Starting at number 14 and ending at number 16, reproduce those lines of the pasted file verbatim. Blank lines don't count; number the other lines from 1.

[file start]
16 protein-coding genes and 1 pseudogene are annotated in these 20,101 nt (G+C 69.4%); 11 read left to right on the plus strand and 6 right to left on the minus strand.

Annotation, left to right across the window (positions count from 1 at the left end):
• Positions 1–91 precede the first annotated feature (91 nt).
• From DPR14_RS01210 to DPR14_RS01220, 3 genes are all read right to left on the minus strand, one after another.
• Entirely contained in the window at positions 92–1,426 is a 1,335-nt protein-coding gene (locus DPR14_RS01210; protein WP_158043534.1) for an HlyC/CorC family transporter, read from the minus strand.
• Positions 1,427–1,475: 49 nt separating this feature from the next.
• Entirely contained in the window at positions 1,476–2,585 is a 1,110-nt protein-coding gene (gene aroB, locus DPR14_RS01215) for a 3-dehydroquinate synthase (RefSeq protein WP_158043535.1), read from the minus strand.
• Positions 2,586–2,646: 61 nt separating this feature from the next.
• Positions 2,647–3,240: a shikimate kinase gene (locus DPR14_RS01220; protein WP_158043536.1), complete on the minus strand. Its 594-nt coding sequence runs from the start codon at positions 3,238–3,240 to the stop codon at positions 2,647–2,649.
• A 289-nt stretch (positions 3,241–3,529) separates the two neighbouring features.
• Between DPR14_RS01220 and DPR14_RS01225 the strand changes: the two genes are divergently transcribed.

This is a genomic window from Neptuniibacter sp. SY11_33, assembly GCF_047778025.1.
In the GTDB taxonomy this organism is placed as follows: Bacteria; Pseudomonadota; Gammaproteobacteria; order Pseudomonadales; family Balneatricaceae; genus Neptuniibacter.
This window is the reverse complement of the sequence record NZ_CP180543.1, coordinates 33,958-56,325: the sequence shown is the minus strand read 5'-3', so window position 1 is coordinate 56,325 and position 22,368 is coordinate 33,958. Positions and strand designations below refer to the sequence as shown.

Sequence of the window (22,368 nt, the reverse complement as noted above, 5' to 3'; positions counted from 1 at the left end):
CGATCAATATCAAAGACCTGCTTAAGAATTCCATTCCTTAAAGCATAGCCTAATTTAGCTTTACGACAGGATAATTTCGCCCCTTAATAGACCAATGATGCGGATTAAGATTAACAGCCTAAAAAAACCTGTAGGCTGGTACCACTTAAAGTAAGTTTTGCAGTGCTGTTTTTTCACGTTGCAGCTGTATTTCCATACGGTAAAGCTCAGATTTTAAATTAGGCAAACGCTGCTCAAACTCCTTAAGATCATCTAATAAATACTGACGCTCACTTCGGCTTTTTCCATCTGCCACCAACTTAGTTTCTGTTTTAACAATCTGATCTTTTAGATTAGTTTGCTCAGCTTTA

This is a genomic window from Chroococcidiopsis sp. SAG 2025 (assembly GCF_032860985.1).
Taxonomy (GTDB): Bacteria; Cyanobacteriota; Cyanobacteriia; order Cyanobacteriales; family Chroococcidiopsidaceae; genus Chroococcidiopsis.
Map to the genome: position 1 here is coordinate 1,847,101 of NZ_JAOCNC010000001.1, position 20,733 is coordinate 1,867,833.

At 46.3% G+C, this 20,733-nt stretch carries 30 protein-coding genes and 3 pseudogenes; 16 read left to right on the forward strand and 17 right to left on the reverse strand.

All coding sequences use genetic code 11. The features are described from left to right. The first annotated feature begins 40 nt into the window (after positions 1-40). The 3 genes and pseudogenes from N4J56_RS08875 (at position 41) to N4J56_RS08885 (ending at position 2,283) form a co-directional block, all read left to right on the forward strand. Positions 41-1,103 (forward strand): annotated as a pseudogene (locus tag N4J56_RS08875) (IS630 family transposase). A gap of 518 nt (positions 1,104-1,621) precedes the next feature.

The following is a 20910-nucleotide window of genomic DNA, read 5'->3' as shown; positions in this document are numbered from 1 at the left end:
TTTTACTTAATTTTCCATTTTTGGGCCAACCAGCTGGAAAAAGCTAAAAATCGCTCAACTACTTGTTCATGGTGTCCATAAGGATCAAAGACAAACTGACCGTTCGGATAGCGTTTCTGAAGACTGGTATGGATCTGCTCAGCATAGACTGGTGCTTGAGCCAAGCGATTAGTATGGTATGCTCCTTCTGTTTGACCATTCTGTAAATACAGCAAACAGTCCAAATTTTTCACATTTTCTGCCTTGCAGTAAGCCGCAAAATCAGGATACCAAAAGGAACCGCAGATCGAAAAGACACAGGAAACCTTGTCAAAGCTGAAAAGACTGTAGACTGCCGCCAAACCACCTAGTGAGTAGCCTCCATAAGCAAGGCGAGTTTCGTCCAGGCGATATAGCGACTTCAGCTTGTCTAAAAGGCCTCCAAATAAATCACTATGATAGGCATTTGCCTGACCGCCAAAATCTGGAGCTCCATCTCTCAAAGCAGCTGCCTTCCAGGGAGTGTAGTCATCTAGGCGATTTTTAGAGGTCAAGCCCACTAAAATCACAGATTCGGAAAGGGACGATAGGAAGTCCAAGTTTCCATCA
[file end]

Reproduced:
This window is the reverse complement of the sequence record NZ_CP180543.1, coordinates 33,958-56,325: the sequence shown is the minus strand read 5'-3', so window position 1 is coordinate 56,325 and position 22,368 is coordinate 33,958. Positions and strand designations below refer to the sequence as shown.

Sequence of the window (22,368 nt, the reverse complement as noted above, 5' to 3'; positions counted from 1 at the left end):
CGATCAATATCAAAGACCTGCTTAAGAATTCCATTCCTTAAAGCATAGCCTAATTTAGCTTTACGACAGGATAATTTCGCCCCTTAATAGACCAATGATGCGGATTAAGATTAACAGCCTAAAAAAACCTGTAGGCTGGTACCACTTAAAGTAAGTTTTGCAGTGCTGTTTTTTCACGTTGCAGCTGTATTTCCATACGGTAAAGCTCAGATTTTAAATTAGGCAAACGCTGCTCAAACTCCTTAAGATCATCTAATAAATACTGACGCTCACTTCGGCTTTTTCCATCTGCCACCAACTTAGTTTCTGTTTTAACAATCTGATCTTTTAGATTAGTTTGCTCAGCTTTA